Fiona has a flashback to 1971. She is the Supreme apparent to the current Supreme, Anna-Lee. Anna-Lee feels that Fiona is too young and cocky to take the throne, and if she had her way, Fiona would never become the Supreme. Anna-Lee slaps Fiona, and Fiona slices her throat, killing her. A servant witnesses the murder, and as we come back to current time, he still works there. But Fiona implies that she cut out his tongue.
Zoe goes to see Kyle’s mom, who confesses to her that she was about to hang herself when Zoe called. Zoe tells her she will see Kyle again, and leaves, intent of bringing Kyle back to his mother.
Zoe returns to Misty and Kyle to see how is coming along. His wounds have healed a great deal, and it is clear that Misty has grown attached to Kyle. When Zoe says she wants to take him to his mother, Misty gets angry, saying Kyle is not ready. But Kyle clings to Zoe, so she takes him away. Misty is crying one second, and dancing to Stevie Nicks the next.
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Parker starts out strong, spends the next hour doing nothing, then it ends with a good-enough set piece. That’s pretty much the review right there, and it’s going to be a struggle to think of anything more to say.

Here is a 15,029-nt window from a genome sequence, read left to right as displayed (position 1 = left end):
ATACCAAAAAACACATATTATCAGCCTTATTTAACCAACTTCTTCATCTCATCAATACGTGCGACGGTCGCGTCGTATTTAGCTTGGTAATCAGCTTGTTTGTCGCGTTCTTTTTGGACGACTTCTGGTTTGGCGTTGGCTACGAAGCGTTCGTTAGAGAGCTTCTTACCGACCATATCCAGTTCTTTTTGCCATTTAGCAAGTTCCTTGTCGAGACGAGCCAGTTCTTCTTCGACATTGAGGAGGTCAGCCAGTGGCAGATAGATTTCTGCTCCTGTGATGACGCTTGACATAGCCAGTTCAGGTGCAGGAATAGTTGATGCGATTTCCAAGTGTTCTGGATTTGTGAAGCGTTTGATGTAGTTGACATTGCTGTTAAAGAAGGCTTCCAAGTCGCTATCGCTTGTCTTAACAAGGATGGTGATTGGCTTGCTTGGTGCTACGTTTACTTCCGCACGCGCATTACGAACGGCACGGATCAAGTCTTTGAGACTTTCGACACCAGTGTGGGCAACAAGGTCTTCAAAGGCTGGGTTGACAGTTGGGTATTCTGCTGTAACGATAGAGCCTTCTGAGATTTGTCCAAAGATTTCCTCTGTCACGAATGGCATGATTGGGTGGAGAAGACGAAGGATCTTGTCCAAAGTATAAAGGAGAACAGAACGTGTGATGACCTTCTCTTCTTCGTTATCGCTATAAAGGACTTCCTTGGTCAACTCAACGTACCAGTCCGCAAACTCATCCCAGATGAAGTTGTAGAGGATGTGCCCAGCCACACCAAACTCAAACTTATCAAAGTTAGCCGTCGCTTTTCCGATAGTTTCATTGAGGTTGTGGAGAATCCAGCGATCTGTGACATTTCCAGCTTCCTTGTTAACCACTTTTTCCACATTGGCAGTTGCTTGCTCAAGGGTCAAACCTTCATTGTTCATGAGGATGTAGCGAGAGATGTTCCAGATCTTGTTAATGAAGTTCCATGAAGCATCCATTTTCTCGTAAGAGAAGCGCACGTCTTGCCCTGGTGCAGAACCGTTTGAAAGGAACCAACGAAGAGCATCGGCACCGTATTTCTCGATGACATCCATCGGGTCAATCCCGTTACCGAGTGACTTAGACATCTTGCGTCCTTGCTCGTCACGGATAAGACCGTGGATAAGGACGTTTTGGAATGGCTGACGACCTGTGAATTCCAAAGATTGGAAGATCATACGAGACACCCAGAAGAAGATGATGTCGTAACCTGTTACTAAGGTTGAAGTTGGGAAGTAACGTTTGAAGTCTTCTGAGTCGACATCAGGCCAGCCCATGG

There’s a lot of things I can expect a Jason Statham action movie to be, but boring is not one of them. When he showed up to the Ohio State Fair dressed as a priest, my hopes soared — Statham unconvincingly costumed: That is funny — and he’s robbing Ohio, the most vile and butt-smelling state! When he scolded one of his teammates for peeping into the fair’s Nudie Tent (these exist? Cool!), I was all but ready to love the movie. When he drove Jennifer Lopez around Palm Beach looking at houses for what seems like eons, I wanted to go home.
Parker’s been portrayed on screen before, in 1967’s Point Blank, where his character’s name was Walker, and he was portrayed by Lee Marvin, and again in 1999’s Payback, where he was Porter and played by Mel Gibson. I gather that the running theme of Donald Westlake’s novels upon which the films are based is that W/Pa/ork/ter is a thief who’s always double-crossed by his gang. You’d think after 50 or so years he’d learn to choose better friends.
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